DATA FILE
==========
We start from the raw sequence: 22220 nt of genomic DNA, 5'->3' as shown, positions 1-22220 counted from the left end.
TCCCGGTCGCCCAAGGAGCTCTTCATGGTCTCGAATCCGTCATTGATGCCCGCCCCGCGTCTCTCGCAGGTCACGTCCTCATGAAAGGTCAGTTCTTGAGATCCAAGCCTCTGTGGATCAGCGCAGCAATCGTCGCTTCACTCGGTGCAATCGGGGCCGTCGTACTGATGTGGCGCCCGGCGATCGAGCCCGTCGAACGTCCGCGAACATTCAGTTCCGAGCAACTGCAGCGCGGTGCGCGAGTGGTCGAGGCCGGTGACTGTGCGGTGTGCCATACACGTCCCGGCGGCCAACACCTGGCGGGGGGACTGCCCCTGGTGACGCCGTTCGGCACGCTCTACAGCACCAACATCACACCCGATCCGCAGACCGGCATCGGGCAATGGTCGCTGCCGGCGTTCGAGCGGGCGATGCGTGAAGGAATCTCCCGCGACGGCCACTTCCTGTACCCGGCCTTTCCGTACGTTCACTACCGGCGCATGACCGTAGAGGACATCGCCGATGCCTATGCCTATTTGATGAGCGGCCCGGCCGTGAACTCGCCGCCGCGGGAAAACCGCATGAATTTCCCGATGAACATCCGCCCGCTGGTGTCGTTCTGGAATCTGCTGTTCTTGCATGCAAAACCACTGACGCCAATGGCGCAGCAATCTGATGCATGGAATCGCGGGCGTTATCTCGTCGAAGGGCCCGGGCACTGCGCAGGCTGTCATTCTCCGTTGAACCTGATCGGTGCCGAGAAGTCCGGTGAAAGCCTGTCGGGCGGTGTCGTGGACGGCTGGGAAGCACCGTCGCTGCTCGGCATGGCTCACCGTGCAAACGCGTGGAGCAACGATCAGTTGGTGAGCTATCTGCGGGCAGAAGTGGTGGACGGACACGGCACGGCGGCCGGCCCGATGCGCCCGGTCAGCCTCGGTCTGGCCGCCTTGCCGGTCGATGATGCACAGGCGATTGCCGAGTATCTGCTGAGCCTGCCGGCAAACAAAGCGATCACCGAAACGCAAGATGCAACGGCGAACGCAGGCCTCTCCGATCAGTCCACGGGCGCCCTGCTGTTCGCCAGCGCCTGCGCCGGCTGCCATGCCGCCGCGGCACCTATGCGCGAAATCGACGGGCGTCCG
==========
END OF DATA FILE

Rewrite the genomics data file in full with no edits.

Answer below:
We start from the raw sequence: 22220 nt of genomic DNA, 5'->3' as shown, positions 1-22220 counted from the left end.
TCCCGGTCGCCCAAGGAGCTCTTCATGGTCTCGAATCCGTCATTGATGCCCGCCCCGCGTCTCTCGCAGGTCACGTCCTCATGAAAGGTCAGTTCTTGAGATCCAAGCCTCTGTGGATCAGCGCAGCAATCGTCGCTTCACTCGGTGCAATCGGGGCCGTCGTACTGATGTGGCGCCCGGCGATCGAGCCCGTCGAACGTCCGCGAACATTCAGTTCCGAGCAACTGCAGCGCGGTGCGCGAGTGGTCGAGGCCGGTGACTGTGCGGTGTGCCATACACGTCCCGGCGGCCAACACCTGGCGGGGGGACTGCCCCTGGTGACGCCGTTCGGCACGCTCTACAGCACCAACATCACACCCGATCCGCAGACCGGCATCGGGCAATGGTCGCTGCCGGCGTTCGAGCGGGCGATGCGTGAAGGAATCTCCCGCGACGGCCACTTCCTGTACCCGGCCTTTCCGTACGTTCACTACCGGCGCATGACCGTAGAGGACATCGCCGATGCCTATGCCTATTTGATGAGCGGCCCGGCCGTGAACTCGCCGCCGCGGGAAAACCGCATGAATTTCCCGATGAACATCCGCCCGCTGGTGTCGTTCTGGAATCTGCTGTTCTTGCATGCAAAACCACTGACGCCAATGGCGCAGCAATCTGATGCATGGAATCGCGGGCGTTATCTCGTCGAAGGGCCCGGGCACTGCGCAGGCTGTCATTCTCCGTTGAACCTGATCGGTGCCGAGAAGTCCGGTGAAAGCCTGTCGGGCGGTGTCGTGGACGGCTGGGAAGCACCGTCGCTGCTCGGCATGGCTCACCGTGCAAACGCGTGGAGCAACGATCAGTTGGTGAGCTATCTGCGGGCAGAAGTGGTGGACGGACACGGCACGGCGGCCGGCCCGATGCGCCCGGTCAGCCTCGGTCTGGCCGCCTTGCCGGTCGATGATGCACAGGCGATTGCCGAGTATCTGCTGAGCCTGCCGGCAAACAAAGCGATCACCGAAACGCAAGATGCAACGGCGAACGCAGGCCTCTCCGATCAGTCCACGGGCGCCCTGCTGTTCGCCAGCGCCTGCGCCGGCTGCCATGCCGCCGCGGCACCTATGCGCGAAATCGACGGGCGTCCG